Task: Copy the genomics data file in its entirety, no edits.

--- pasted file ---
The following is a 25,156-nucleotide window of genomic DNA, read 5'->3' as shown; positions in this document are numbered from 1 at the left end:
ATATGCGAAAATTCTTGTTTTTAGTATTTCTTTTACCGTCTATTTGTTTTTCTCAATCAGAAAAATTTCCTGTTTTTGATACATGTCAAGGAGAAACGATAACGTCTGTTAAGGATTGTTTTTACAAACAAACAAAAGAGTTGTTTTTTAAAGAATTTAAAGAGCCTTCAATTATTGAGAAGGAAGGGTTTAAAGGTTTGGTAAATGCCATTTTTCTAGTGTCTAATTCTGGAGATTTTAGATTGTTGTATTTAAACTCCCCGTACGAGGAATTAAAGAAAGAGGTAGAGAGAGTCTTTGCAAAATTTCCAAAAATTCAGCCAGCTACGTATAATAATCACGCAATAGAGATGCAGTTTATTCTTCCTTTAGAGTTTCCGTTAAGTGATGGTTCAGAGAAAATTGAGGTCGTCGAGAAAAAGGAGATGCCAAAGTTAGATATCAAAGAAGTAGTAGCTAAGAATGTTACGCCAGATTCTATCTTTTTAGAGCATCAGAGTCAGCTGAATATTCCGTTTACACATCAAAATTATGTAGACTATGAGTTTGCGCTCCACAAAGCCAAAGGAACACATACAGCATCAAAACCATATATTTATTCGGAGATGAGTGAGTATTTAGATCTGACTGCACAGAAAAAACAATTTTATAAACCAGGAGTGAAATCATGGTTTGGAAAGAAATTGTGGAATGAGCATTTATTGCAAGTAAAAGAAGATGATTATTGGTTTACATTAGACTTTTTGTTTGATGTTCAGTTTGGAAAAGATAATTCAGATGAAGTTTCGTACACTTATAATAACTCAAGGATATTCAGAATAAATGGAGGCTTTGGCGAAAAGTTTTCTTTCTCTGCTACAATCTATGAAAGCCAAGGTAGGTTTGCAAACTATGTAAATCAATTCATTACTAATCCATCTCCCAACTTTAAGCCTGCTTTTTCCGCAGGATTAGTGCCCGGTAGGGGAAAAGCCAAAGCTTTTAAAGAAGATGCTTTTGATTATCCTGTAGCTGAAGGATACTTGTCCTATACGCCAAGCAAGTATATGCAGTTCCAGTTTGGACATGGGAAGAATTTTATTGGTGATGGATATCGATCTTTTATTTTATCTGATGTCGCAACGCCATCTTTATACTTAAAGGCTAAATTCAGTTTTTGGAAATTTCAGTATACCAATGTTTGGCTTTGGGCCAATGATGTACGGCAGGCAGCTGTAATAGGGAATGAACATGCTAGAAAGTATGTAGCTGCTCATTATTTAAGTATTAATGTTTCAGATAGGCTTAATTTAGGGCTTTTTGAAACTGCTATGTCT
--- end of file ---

The following is a 25,156-nucleotide window of genomic DNA, read 5'->3' as shown; positions in this document are numbered from 1 at the left end:
ATATGCGAAAATTCTTGTTTTTAGTATTTCTTTTACCGTCTATTTGTTTTTCTCAATCAGAAAAATTTCCTGTTTTTGATACATGTCAAGGAGAAACGATAACGTCTGTTAAGGATTGTTTTTACAAACAAACAAAAGAGTTGTTTTTTAAAGAATTTAAAGAGCCTTCAATTATTGAGAAGGAAGGGTTTAAAGGTTTGGTAAATGCCATTTTTCTAGTGTCTAATTCTGGAGATTTTAGATTGTTGTATTTAAACTCCCCGTACGAGGAATTAAAGAAAGAGGTAGAGAGAGTCTTTGCAAAATTTCCAAAAATTCAGCCAGCTACGTATAATAATCACGCAATAGAGATGCAGTTTATTCTTCCTTTAGAGTTTCCGTTAAGTGATGGTTCAGAGAAAATTGAGGTCGTCGAGAAAAAGGAGATGCCAAAGTTAGATATCAAAGAAGTAGTAGCTAAGAATGTTACGCCAGATTCTATCTTTTTAGAGCATCAGAGTCAGCTGAATATTCCGTTTACACATCAAAATTATGTAGACTATGAGTTTGCGCTCCACAAAGCCAAAGGAACACATACAGCATCAAAACCATATATTTATTCGGAGATGAGTGAGTATTTAGATCTGACTGCACAGAAAAAACAATTTTATAAACCAGGAGTGAAATCATGGTTTGGAAAGAAATTGTGGAATGAGCATTTATTGCAAGTAAAAGAAGATGATTATTGGTTTACATTAGACTTTTTGTTTGATGTTCAGTTTGGAAAAGATAATTCAGATGAAGTTTCGTACACTTATAATAACTCAAGGATATTCAGAATAAATGGAGGCTTTGGCGAAAAGTTTTCTTTCTCTGCTACAATCTATGAAAGCCAAGGTAGGTTTGCAAACTATGTAAATCAATTCATTACTAATCCATCTCCCAACTTTAAGCCTGCTTTTTCCGCAGGATTAGTGCCCGGTAGGGGAAAAGCCAAAGCTTTTAAAGAAGATGCTTTTGATTATCCTGTAGCTGAAGGATACTTGTCCTATACGCCAAGCAAGTATATGCAGTTCCAGTTTGGACATGGGAAGAATTTTATTGGTGATGGATATCGATCTTTTATTTTATCTGATGTCGCAACGCCATCTTTATACTTAAAGGCTAAATTCAGTTTTTGGAAATTTCAGTATACCAATGTTTGGCTTTGGGCCAATGATGTACGGCAGGCAGCTGTAATAGGGAATGAACATGCTAGAAAGTATGTAGCTGCTCATTATTTAAGTATTAATGTTTCAGATAGGCTTAATTTAGGGCTTTTTGAAACTGCTATGTCT